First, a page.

Former Everett stabbing suspect cleared for trial in Arizona killings

Bryan Patrick Miller is accused of sexually attacking and fatally stabbing two young women in Phoenix.

Bryan Patrick Miller. (Maricopa County Sheriff’s Office via AP, File)

Bryan Patrick Miller. (Maricopa County Sheriff’s Office via AP, File)

By Jacques Billeaud / Associated Press

PHOENIX — A judge has found that a man charged with sexually attacking and fatally stabbing two young women in separate killings nearly 30 years ago near a canal system in metro Phoenix is mentally fit to stand trial.

In a ruling Tuesday, Superior Court Judge Suzanne Cohen agreed with two court-appointed mental health experts that Bryan Patrick Miller is psychologically competent to be tried on charges in the deaths of 22-year-old Angela Brosso in November 1992 and 17-year-old Melanie Bernas in September 1993.

Another expert who was working with Miller’s defense team couldn’t rule out the possibility that he was faking a mental disorder, the judge wrote.

Even though Cohen resolved the question of whether Miller is now competent for trial, she hasn’t yet ruled on a request by prosecutors to prohibit Miller from claiming at trial that he was insane at the time the crimes were committed.

A prosecutor has characterized Miller’s insanity defense bid as a delay tactic, saying Miller’s lawyers didn’t bring up such a defense until six years after the case was filed.

In a court filing in September, Miller’s attorneys denied trying to delay their client’s trial and said another expert working with the defense team will offer an opinion that Miller has dissociative amnesia, a mental disorder in which a person can’t remember traumatic events.

In ruling on Miller’s current mental fitness, Cohen wrote, “other than the claimed inability to remember the charged offenses, defendant presently has a rational understanding of the charges against him and the nature of the proceedings.”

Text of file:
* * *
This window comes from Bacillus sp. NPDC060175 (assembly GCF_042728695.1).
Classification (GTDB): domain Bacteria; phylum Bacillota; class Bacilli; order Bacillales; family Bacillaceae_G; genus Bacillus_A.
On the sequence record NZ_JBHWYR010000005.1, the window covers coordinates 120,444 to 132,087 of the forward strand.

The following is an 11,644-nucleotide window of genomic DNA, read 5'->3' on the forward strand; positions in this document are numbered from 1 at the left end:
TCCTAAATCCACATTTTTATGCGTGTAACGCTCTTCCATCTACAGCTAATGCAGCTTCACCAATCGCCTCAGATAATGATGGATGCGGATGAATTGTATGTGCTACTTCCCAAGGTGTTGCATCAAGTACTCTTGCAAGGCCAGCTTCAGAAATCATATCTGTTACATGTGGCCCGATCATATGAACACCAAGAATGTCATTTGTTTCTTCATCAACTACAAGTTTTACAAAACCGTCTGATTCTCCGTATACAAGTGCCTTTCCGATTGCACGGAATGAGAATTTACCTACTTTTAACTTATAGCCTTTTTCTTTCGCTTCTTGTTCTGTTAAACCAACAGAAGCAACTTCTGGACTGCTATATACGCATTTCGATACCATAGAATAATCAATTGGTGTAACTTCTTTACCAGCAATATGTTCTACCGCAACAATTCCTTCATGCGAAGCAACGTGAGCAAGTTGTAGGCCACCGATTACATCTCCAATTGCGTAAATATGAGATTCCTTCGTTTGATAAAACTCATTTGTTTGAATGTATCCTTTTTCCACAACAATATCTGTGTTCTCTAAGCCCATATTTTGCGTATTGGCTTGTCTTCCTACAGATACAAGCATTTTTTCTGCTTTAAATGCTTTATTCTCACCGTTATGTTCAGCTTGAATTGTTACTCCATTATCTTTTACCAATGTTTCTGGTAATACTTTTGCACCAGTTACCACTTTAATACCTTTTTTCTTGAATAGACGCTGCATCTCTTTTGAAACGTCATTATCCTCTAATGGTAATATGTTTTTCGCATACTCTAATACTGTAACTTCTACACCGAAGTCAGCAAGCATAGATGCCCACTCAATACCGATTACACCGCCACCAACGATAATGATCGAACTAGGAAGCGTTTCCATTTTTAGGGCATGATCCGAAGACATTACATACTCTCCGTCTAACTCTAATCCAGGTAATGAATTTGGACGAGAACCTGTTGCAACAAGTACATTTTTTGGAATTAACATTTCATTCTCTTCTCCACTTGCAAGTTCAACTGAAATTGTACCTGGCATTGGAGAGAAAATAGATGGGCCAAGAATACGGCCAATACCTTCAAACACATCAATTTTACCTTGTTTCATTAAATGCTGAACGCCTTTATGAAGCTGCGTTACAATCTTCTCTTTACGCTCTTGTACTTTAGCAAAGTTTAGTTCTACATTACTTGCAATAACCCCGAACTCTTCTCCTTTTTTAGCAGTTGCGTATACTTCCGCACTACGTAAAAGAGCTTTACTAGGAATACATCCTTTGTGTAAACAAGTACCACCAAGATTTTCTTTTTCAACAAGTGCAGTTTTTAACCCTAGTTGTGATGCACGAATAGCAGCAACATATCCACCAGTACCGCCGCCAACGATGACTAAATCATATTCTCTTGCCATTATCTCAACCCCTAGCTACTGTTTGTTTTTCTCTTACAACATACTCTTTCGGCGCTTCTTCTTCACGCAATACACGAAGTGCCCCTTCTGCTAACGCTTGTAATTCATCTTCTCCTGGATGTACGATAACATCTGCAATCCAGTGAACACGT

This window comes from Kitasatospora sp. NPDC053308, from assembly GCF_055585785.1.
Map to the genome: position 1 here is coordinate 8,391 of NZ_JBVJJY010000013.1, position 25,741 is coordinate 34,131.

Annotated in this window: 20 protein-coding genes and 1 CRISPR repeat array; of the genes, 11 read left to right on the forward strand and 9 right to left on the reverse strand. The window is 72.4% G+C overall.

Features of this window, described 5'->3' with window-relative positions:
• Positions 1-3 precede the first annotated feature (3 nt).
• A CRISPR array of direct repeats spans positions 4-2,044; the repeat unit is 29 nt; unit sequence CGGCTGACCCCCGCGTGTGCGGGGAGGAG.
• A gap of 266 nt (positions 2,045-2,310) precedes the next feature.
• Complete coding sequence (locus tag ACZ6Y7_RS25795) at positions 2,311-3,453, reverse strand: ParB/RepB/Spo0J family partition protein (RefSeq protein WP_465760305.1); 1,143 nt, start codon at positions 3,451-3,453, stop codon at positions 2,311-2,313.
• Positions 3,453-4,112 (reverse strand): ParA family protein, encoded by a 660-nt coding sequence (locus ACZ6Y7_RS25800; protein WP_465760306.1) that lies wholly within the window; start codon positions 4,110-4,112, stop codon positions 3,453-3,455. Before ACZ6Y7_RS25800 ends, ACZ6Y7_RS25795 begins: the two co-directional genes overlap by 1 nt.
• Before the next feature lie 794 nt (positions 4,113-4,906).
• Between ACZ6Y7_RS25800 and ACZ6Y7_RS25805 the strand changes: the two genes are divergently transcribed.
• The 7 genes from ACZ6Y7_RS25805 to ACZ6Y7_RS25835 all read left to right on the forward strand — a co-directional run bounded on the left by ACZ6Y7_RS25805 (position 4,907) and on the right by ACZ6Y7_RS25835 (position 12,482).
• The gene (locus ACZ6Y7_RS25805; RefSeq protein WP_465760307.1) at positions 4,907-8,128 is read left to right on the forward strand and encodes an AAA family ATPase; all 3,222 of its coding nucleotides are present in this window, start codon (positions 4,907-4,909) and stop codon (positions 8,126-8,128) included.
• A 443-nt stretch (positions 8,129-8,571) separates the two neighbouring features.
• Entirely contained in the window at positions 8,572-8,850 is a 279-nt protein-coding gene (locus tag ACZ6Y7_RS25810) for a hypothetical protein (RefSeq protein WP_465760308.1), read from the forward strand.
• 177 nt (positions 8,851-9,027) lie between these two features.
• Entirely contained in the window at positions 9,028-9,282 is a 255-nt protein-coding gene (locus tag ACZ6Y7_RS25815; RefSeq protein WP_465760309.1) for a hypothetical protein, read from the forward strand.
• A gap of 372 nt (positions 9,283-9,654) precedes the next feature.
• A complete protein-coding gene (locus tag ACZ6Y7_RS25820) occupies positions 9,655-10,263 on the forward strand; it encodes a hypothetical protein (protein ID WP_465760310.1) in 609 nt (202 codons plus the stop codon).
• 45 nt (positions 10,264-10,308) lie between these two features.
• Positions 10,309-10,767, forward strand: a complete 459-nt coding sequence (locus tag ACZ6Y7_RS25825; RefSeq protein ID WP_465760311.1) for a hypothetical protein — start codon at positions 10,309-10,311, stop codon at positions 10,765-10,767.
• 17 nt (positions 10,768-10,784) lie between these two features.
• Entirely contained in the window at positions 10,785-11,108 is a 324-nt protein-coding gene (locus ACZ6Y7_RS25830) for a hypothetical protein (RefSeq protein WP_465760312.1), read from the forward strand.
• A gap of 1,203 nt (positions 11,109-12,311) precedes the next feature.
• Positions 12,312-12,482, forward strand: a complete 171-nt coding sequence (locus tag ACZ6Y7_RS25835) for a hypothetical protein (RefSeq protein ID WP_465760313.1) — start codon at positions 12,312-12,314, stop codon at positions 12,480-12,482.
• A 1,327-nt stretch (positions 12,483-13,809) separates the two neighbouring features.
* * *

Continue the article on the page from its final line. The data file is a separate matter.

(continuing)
In an evaluation conducted by a defense expert, Miller denied having amnesia and appeared annoyed by the suggestion that he may have dissociative amnesia. The expert conceded Miller might be been faking amnesia, the judge wrote.

R.J. Parker, one of Miller’s attorneys, didn’t return phone messages seeking comment on the mental fitness ruling.

Authorities said DNA evidence links Miller to the deaths Brosso and Bernas.

Police said Miller denied any involvement in the killings but acknowledged living in the vicinity at the time and said he rode his bike on bike paths in the area.

Miller has maintained he is innocent and pleaded not guilty to charges of murder, kidnapping and attempted sexual assault. Prosecutors are seeking the death penalty.

Brosso and Bernas disappeared in north Phoenix near the Arizona Canal. Brosso was found nude and decapitated in a field near a bike path that’s adjacent to the canal.

Ten months later, Bernas’ body was discovered floating in the canal. Authorities said semen evidence collected in the aftermath of both crimes showed the attacks were linked to the same suspect.

The killings faded from public attention after police were unable to link the DNA profile collected from the scenes to a specific suspect. The Phoenix Police Department’s cold-case unit was on the cases again in 2011, according to court records.

In 2014, a genealogist who uses ancestry databases in her research was given access to the DNA gathered in the investigations and eventually came up with the last name Miller. Bryan Miller had been on the police department’s list of investigative leads in the case, according to court records.

Authorities have said Miller was charged with but ultimately acquitted in the 2002 stabbing of a woman in Everett, after saying the woman tried to rob him.

The Washington state case didn’t require him to submit a DNA sample because he was acquitted. He later moved back to Arizona.

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